(In a follow up conversation, Wright said that she had made an Open Public Records Request from the district on March 21, 2014 for several years of back audits. Schneider confirmed that Wright had received the information and signed off on it. In another followup, Wright confirmed Schneider’s report; however, Wright said that her point was to question why she needed to make an OPRA request in the first place. Wright also expressed the desire to have the auditor return to answer questions that the public might have.)

Lawson-Muhammad said that perhaps the issue was that Wright was asking not just for data but for the administration to do additional analyses.

“When we ask the administration to go off and analyze data that is a board action,” said Lawson-Muhammad, citing analyses regarding Montrose School and enrollment. In those instances, she said that FFT brought the issues to the board for approval. “Some of the areas of concern that you have raised about special needs and around Montrose, we have discussed those in committees … about this is we want to accomplish … and this is the goal…. So there is a commitment,” said Lawson-Muhammad. “However, the timing of that aligned with what we are doing now — the focus on this budget — it was not aligned that this was something we’d be doing right this minute, because at this minute we are focused on the budget and those questions were not going to impact the budget as it stood.” She added, “We are committed to having those discussions, to digging into those issues that you have raised.”

Wright questioned this answer, saying she had asked last year that the budget process begin sooner. “Now we don’t have time.” She added, “If I ask for a photocopy … I have the right to have that information. And I’d like to see the resolution … that says that a board member can be denied information from another board member which supersedes what the state says? Do we have that resolution?”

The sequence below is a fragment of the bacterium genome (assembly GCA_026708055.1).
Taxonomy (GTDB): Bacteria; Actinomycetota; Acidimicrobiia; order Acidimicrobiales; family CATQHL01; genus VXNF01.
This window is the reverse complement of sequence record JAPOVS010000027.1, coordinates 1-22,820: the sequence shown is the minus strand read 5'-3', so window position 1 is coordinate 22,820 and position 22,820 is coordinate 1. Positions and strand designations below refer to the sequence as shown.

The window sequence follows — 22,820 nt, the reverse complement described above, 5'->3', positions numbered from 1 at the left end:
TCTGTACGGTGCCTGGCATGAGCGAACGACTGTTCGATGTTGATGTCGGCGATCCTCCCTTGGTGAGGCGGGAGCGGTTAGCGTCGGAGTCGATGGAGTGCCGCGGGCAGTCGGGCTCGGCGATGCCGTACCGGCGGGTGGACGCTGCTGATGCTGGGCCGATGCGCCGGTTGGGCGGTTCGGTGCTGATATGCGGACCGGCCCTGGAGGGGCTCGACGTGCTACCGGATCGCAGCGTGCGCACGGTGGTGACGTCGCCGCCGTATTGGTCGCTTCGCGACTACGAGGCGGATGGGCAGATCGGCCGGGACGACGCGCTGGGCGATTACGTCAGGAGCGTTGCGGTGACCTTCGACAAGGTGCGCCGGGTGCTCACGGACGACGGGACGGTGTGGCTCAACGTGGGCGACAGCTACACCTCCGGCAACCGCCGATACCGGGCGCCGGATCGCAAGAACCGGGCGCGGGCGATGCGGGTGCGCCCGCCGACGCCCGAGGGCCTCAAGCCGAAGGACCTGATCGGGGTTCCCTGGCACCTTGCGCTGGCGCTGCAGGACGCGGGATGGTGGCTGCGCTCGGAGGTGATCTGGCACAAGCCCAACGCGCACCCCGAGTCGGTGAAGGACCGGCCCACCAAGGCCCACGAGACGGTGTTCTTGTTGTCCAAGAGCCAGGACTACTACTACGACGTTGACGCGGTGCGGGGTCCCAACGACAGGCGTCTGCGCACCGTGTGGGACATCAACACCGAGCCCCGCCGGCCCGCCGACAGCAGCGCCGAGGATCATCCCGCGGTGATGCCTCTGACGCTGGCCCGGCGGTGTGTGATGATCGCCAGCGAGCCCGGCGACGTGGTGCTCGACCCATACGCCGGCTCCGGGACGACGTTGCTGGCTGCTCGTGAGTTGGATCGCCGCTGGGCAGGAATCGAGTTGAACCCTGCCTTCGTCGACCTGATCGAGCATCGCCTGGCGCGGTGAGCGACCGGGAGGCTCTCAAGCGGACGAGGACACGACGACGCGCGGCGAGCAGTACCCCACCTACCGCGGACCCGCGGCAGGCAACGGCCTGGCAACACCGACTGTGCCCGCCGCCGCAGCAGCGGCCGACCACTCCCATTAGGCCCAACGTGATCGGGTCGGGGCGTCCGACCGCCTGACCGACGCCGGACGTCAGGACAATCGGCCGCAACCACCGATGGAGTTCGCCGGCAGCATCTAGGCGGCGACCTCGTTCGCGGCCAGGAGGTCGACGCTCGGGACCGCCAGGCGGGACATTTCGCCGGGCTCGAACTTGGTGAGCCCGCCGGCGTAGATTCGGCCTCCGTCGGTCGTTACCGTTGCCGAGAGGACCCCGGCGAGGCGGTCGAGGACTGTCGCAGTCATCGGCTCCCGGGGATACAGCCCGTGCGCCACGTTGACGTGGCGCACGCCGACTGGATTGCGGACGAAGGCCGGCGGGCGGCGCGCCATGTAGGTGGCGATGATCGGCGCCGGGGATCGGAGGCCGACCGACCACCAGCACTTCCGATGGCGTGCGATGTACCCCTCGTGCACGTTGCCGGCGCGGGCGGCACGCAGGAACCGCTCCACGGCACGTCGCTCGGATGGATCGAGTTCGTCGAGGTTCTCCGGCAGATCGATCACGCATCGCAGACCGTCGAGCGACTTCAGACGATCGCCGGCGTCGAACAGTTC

“I’m not aware of it,” said District In-House Counsel Phillip Stern.

Lawson-Muhammad countered that “our budget process is not rushed,” saying that it started in November. “When state aid hits that’s when the hard work comes into play.”

Wright contended that the South Orange-Maplewood Board of Eduction only holds two [budget workshop] meetings as compared to some other towns which, she said, have four or five.

(The Village Green is currently checking with other districts: Millburn does not hold workshops but has discussed the budget at every meeting since January 12, according to Millburn Schools Communications Coordinator Nancy Dries. It should be noted that Millburn’s Board of Education meets twice a month while South Orange-Maplewood meets once per month. Millburn’s Preliminary Budget will be presented for approval for submission to the County Superintendent on March 16 at a special meeting. The public hearing on the Millburn schools budget is tentatively scheduled for April 27.)

Ultimately, the Board decided not to bring back the auditor. Eastman said he was open to the idea, but added, “The board has expressed itself. It’s time to move on.”

This article is not a full transcription of the conversation. For more, watch the video here. The auditor conversation begins approximately 1 hour and 20 minutes into the video and ends shortly after 1:40.